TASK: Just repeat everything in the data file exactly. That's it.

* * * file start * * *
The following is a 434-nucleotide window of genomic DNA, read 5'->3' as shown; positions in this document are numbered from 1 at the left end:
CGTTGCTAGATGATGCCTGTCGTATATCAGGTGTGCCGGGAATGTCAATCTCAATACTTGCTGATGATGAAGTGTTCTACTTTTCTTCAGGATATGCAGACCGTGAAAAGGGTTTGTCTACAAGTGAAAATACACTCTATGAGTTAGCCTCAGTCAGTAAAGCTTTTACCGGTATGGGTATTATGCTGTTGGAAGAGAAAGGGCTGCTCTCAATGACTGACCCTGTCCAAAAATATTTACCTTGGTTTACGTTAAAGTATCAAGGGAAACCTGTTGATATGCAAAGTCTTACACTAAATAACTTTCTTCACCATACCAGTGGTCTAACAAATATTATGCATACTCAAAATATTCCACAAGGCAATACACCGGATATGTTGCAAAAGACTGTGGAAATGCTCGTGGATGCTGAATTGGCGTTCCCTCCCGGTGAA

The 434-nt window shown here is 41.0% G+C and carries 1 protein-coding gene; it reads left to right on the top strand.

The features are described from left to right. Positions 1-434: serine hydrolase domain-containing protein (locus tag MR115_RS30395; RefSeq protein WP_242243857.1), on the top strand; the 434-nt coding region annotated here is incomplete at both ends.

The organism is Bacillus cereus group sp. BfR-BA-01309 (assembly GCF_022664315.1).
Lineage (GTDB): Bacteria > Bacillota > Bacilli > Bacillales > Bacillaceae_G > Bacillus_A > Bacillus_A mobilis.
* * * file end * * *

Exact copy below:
The following is a 434-nucleotide window of genomic DNA, read 5'->3' as shown; positions in this document are numbered from 1 at the left end:
CGTTGCTAGATGATGCCTGTCGTATATCAGGTGTGCCGGGAATGTCAATCTCAATACTTGCTGATGATGAAGTGTTCTACTTTTCTTCAGGATATGCAGACCGTGAAAAGGGTTTGTCTACAAGTGAAAATACACTCTATGAGTTAGCCTCAGTCAGTAAAGCTTTTACCGGTATGGGTATTATGCTGTTGGAAGAGAAAGGGCTGCTCTCAATGACTGACCCTGTCCAAAAATATTTACCTTGGTTTACGTTAAAGTATCAAGGGAAACCTGTTGATATGCAAAGTCTTACACTAAATAACTTTCTTCACCATACCAGTGGTCTAACAAATATTATGCATACTCAAAATATTCCACAAGGCAATACACCGGATATGTTGCAAAAGACTGTGGAAATGCTCGTGGATGCTGAATTGGCGTTCCCTCCCGGTGAA

The 434-nt window shown here is 41.0% G+C and carries 1 protein-coding gene; it reads left to right on the top strand.

The features are described from left to right. Positions 1-434: serine hydrolase domain-containing protein (locus tag MR115_RS30395; RefSeq protein WP_242243857.1), on the top strand; the 434-nt coding region annotated here is incomplete at both ends.

The organism is Bacillus cereus group sp. BfR-BA-01309 (assembly GCF_022664315.1).
Lineage (GTDB): Bacteria > Bacillota > Bacilli > Bacillales > Bacillaceae_G > Bacillus_A > Bacillus_A mobilis.